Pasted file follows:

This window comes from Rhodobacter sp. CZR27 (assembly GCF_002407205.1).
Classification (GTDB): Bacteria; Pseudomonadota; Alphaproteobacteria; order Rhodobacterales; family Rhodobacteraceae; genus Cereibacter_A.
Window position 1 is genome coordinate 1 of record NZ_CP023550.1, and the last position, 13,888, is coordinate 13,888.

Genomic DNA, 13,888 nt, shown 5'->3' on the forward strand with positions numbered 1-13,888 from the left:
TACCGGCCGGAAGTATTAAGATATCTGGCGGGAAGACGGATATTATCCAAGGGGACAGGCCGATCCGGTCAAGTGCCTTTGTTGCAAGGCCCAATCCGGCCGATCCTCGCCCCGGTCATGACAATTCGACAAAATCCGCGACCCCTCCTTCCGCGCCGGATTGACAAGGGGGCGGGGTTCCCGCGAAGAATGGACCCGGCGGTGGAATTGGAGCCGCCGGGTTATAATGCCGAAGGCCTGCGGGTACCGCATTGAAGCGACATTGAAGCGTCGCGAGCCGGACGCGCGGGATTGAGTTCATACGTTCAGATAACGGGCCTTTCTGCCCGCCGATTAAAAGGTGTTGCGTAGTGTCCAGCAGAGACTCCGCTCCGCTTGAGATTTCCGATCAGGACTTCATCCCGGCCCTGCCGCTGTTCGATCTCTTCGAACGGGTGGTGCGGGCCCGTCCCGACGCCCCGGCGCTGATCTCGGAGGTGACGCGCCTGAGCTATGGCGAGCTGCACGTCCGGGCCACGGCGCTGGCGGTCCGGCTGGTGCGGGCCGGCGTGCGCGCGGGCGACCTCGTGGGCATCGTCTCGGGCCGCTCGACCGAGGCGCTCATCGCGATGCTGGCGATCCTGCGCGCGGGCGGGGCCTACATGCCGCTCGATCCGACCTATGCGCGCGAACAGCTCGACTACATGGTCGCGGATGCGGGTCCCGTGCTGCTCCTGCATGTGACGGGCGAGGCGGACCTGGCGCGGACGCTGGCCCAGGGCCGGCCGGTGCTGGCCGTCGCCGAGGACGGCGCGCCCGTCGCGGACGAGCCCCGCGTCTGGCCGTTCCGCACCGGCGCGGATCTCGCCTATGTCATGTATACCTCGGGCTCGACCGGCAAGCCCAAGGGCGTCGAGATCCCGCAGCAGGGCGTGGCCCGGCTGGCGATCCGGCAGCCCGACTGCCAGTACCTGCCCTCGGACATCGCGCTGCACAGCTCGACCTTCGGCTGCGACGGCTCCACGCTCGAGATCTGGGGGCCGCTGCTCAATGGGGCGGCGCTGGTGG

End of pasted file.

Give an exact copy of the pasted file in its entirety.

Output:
This window comes from Rhodobacter sp. CZR27 (assembly GCF_002407205.1).
Classification (GTDB): Bacteria; Pseudomonadota; Alphaproteobacteria; order Rhodobacterales; family Rhodobacteraceae; genus Cereibacter_A.
Window position 1 is genome coordinate 1 of record NZ_CP023550.1, and the last position, 13,888, is coordinate 13,888.

Genomic DNA, 13,888 nt, shown 5'->3' on the forward strand with positions numbered 1-13,888 from the left:
TACCGGCCGGAAGTATTAAGATATCTGGCGGGAAGACGGATATTATCCAAGGGGACAGGCCGATCCGGTCAAGTGCCTTTGTTGCAAGGCCCAATCCGGCCGATCCTCGCCCCGGTCATGACAATTCGACAAAATCCGCGACCCCTCCTTCCGCGCCGGATTGACAAGGGGGCGGGGTTCCCGCGAAGAATGGACCCGGCGGTGGAATTGGAGCCGCCGGGTTATAATGCCGAAGGCCTGCGGGTACCGCATTGAAGCGACATTGAAGCGTCGCGAGCCGGACGCGCGGGATTGAGTTCATACGTTCAGATAACGGGCCTTTCTGCCCGCCGATTAAAAGGTGTTGCGTAGTGTCCAGCAGAGACTCCGCTCCGCTTGAGATTTCCGATCAGGACTTCATCCCGGCCCTGCCGCTGTTCGATCTCTTCGAACGGGTGGTGCGGGCCCGTCCCGACGCCCCGGCGCTGATCTCGGAGGTGACGCGCCTGAGCTATGGCGAGCTGCACGTCCGGGCCACGGCGCTGGCGGTCCGGCTGGTGCGGGCCGGCGTGCGCGCGGGCGACCTCGTGGGCATCGTCTCGGGCCGCTCGACCGAGGCGCTCATCGCGATGCTGGCGATCCTGCGCGCGGGCGGGGCCTACATGCCGCTCGATCCGACCTATGCGCGCGAACAGCTCGACTACATGGTCGCGGATGCGGGTCCCGTGCTGCTCCTGCATGTGACGGGCGAGGCGGACCTGGCGCGGACGCTGGCCCAGGGCCGGCCGGTGCTGGCCGTCGCCGAGGACGGCGCGCCCGTCGCGGACGAGCCCCGCGTCTGGCCGTTCCGCACCGGCGCGGATCTCGCCTATGTCATGTATACCTCGGGCTCGACCGGCAAGCCCAAGGGCGTCGAGATCCCGCAGCAGGGCGTGGCCCGGCTGGCGATCCGGCAGCCCGACTGCCAGTACCTGCCCTCGGACATCGCGCTGCACAGCTCGACCTTCGGCTGCGACGGCTCCACGCTCGAGATCTGGGGGCCGCTGCTCAATGGGGCGGCGCTGGTGG